A lion named Cuzy relaxes in an animal enclosure at Cat Haven.
A lion named Cuzy relaxes in an animal enclosure at Cat Haven.

The animals at Cat Haven are caged, but have lots of space to roam and exercise. Each enclosure is tailored to the needs of the cat.

Leopards like to climb, so their tall cages are built around trees. Lions have large open areas with fenced runs. There's a pond in the tigers’ enclosure, since they are one of the few cats which like water.

All have shelter from the elements. Anderson says his cats are happy in their homes. If they weren’t, he adds, they’d show it.

When Anderson walks into one of his big cats’ compounds, they greet him by jumping up, and putting their paws on his shoulders. When he sits down, they try to crawl in his lap.

Anderson reflects on recent publicity surrounding an Ohio man who released 56 exotic animals - including lions, tigers and bears - which he had kept in captivity. Authorities shot and killed 48 of the animals.

"It's a sad situation for all parties involved. Obviously, the cats and bears had to be killed but it's unfortunate," he says. "I look at this as an oddball situation which doesn't have any bearing in the sense of the bigger pictures of animals in captivity. It's a weird thing. People should not use this to make a statement that people shouldn't have exotic animals."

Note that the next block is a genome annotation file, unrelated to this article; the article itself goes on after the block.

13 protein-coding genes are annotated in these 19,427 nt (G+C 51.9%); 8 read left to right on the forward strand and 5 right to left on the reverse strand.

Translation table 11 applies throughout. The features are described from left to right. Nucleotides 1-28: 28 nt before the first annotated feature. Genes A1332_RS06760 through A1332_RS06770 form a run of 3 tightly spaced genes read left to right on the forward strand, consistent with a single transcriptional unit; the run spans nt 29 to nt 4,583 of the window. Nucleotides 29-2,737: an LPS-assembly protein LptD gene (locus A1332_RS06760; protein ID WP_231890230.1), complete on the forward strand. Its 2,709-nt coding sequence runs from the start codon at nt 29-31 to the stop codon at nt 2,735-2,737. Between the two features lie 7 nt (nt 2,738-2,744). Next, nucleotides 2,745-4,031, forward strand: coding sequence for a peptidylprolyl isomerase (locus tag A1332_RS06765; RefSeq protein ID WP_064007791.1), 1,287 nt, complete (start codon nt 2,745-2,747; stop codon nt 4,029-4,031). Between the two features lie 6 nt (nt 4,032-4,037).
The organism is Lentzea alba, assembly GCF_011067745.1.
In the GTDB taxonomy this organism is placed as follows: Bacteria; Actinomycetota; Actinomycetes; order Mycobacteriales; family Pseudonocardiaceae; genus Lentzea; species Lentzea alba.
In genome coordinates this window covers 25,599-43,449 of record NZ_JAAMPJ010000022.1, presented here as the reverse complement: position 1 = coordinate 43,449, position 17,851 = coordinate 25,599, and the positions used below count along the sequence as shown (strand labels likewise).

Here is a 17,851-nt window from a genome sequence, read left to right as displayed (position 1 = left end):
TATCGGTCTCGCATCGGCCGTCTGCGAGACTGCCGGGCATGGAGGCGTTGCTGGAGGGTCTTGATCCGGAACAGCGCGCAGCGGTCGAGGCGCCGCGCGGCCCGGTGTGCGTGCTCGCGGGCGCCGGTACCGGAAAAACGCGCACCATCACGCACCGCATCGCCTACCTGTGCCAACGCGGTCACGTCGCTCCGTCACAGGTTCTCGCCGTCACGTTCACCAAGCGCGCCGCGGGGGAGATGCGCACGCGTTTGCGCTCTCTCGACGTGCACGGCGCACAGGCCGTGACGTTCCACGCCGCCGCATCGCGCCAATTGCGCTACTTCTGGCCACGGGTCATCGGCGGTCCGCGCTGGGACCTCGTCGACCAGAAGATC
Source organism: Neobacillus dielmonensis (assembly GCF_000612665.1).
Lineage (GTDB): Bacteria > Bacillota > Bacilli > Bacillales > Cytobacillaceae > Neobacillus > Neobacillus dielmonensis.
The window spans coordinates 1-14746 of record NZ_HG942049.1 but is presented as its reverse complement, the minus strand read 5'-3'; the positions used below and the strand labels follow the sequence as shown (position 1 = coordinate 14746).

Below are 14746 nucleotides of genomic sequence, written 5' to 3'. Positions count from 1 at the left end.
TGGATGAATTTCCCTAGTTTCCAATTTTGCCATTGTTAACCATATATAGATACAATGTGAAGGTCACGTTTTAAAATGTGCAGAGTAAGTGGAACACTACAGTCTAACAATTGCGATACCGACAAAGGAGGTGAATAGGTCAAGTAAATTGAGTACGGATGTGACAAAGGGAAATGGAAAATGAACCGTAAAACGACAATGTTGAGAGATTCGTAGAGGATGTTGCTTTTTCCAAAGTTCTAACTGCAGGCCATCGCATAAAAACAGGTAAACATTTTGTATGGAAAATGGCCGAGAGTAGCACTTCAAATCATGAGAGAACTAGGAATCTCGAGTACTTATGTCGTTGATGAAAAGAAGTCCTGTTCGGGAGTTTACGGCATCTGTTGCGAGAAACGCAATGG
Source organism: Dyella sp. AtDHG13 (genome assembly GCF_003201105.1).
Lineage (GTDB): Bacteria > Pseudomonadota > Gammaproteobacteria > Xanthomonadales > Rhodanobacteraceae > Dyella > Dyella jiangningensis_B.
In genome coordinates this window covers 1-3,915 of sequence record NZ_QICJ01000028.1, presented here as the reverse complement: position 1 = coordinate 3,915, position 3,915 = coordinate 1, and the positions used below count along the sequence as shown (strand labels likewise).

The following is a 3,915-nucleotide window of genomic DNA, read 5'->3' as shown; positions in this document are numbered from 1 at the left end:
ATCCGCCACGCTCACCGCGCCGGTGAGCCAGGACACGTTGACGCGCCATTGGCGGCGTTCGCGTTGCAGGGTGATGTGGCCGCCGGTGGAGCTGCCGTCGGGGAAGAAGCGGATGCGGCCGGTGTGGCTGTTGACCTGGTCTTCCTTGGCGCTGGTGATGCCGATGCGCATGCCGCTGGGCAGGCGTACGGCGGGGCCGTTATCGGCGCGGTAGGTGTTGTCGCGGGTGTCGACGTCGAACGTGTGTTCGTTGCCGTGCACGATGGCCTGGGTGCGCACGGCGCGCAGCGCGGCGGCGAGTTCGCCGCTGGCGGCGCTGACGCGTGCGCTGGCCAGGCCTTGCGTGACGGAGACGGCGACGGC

Show time

Some of Anderson's cats, which were born in captivity, go out with him for publicity, education and fundraising.

Tango, a five-year-old cheetah, can earn up to $8,000 a day for appearing in television commercials.
Tango, a five-year-old cheetah, can earn up to $8,000 a day for appearing in television commercials.

Anderson had his five-year-old cheetah, Tango, with him, at a recent joint fundraiser for Cat Haven and the Animal Ark wildlife sanctuary and bear rehabilitation center near Reno, Nevada. Tango has also appeared in a number of TV commercials.

“Usually when he goes out and does a shoot, it usually ends being about $7,000 or $8,000 for a day," Anderson says. "He’s recognized around as probably one of the best working cheetahs to come out and do public things like this because he is really good.”